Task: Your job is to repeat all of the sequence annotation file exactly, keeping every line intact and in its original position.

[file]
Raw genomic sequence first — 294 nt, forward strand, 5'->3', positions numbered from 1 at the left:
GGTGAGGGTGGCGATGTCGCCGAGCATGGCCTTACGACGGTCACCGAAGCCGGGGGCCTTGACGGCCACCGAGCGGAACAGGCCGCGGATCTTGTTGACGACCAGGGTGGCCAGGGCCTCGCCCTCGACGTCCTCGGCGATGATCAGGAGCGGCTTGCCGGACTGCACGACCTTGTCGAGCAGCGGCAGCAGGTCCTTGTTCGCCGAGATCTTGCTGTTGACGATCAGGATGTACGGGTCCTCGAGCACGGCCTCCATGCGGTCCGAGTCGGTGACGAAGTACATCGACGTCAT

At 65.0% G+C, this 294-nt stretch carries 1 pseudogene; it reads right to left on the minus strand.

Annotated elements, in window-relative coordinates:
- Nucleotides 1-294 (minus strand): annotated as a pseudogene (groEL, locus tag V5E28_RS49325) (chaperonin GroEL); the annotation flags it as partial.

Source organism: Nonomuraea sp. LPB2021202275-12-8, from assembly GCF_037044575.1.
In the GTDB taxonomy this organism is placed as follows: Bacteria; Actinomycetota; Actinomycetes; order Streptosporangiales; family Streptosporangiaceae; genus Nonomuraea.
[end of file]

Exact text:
Raw genomic sequence first — 294 nt, forward strand, 5'->3', positions numbered from 1 at the left:
GGTGAGGGTGGCGATGTCGCCGAGCATGGCCTTACGACGGTCACCGAAGCCGGGGGCCTTGACGGCCACCGAGCGGAACAGGCCGCGGATCTTGTTGACGACCAGGGTGGCCAGGGCCTCGCCCTCGACGTCCTCGGCGATGATCAGGAGCGGCTTGCCGGACTGCACGACCTTGTCGAGCAGCGGCAGCAGGTCCTTGTTCGCCGAGATCTTGCTGTTGACGATCAGGATGTACGGGTCCTCGAGCACGGCCTCCATGCGGTCCGAGTCGGTGACGAAGTACATCGACGTCAT

At 65.0% G+C, this 294-nt stretch carries 1 pseudogene; it reads right to left on the minus strand.

Annotated elements, in window-relative coordinates:
- Nucleotides 1-294 (minus strand): annotated as a pseudogene (groEL, locus tag V5E28_RS49325) (chaperonin GroEL); the annotation flags it as partial.

Source organism: Nonomuraea sp. LPB2021202275-12-8, from assembly GCF_037044575.1.
In the GTDB taxonomy this organism is placed as follows: Bacteria; Actinomycetota; Actinomycetes; order Streptosporangiales; family Streptosporangiaceae; genus Nonomuraea.